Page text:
‘I Knew You’d Be Lovely’ lives up to its name
This collection of poignant short stories lives up to its name, as each new story is lovelier than the last.
I’ve never been a huge fan of short stories, and I actually picked up this book unaware of the nature of its content. However, it was a happy accident because “I Knew You’d Be Lovely” disproves the theory that short stories are only for authors who can’t create a story or characters with enough depth for a novel.
Ranging from 10 to 23 pages, each of Althea Black’s 13 short stories has a unique storyline and cast of characters, avoiding the overlap that is a tempting pitfall in collections like this. They are beautifully written from different points of view, displaying her talent as a writer for possessing the ability to transition from a man’s third-person to a woman’s narrative voice.
Although Black has only a few pages to get the reader invested in the main character of that particular section, she consistently manages to get readers to care about a character they just met. Her characterizing description is given through background information that also uncovers the character’s hidden thoughts and desires. This is all captured in lyrical prose similar to F. Scott Fitzgerald’s style.
Despite the fact that the individual characters are never revisited, there is an obvious theme that reappears, acting as the common thread that unites the 13 short stories into a book. The motif that binds them is one of crossroads and fate. Each character is at a turning point, confronted with a decision that will undeniably change their life.
For example, readers meet Bradley, the main character of the first short story named “The Things of Which We Cannot Speak,” at a New Year’s Eve party where he meets a woman rendered speechless by laryngitis. Still recuperating from his recent divorce, a call to his ex-wife gives him the bittersweet peace of mind that it is truly over between them. He rings in the New Year in a rather humbling way and then takes the first steps of his new life with Samantha, the woman paralyzed by laryngitis, as they walk arm in arm down the quiet, snow-covered city blocks of Fifth Avenue.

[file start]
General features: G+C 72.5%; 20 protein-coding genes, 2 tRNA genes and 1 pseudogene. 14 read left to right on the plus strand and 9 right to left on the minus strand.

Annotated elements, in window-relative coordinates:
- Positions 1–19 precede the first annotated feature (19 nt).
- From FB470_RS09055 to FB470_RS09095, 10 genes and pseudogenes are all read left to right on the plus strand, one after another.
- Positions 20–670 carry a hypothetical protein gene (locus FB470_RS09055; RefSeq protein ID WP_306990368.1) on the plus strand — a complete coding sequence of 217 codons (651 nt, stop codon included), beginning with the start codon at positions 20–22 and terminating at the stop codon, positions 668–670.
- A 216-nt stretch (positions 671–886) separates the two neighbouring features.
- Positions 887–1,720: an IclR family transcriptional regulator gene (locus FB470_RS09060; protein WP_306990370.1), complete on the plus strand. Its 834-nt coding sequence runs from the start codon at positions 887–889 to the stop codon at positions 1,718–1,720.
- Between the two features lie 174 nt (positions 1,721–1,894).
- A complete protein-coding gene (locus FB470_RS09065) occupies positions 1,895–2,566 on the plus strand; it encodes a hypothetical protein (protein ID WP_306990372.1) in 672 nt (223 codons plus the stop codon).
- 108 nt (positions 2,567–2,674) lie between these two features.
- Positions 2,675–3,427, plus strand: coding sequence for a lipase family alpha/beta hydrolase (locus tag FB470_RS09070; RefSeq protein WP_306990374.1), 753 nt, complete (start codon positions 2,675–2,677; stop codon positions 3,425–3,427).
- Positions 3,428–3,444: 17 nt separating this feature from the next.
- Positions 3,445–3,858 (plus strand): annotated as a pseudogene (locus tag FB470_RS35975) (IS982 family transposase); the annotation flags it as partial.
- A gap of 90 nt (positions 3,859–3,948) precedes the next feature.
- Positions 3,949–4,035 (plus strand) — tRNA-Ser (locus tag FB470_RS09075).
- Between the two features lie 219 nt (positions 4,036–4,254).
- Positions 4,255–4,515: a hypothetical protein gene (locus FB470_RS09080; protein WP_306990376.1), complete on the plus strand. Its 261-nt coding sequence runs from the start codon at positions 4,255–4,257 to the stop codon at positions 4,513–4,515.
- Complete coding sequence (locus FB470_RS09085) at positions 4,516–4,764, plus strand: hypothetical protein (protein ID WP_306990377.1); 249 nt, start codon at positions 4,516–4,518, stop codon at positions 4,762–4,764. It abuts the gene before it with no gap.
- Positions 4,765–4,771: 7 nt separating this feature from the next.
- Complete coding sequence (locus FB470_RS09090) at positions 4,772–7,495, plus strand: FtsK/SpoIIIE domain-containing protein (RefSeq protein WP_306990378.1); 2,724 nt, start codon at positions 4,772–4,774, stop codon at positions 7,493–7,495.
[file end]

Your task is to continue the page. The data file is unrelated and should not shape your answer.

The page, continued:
While they are not all love stories, they all reflect on some kind of love, whether it’s between sisters, friends, or lovers.
But this isn’t just a book of sappy, predictable happy endings either. Some stories are left open-ended, allowing the reader to decide the character’s fate. Others have a nostalgic tone, describing the road not taken like the returned engagement ring in “We’ve Got a Bright Future Behind Us.”
Others like “Mollusk Makes a Comeback” and “The Far Side of the Moon,” are more of beginnings than endings. The first tells of a struggling girl finding hope in the midst of her despair and the second describes a man’s courageous choice to go after the girl that got away.
“I Knew You’d Be Lovely” is a testament to the presence of turning points that are often highlighted in literature but overlooked in real life. The varied characters and storylines illustrate how some things fall apart so that better things can fall together, otherwise known as that lovely thing called fate.
Cara Reilly is the Copy Editor Chief for the JCpatriot and JCpatriot.com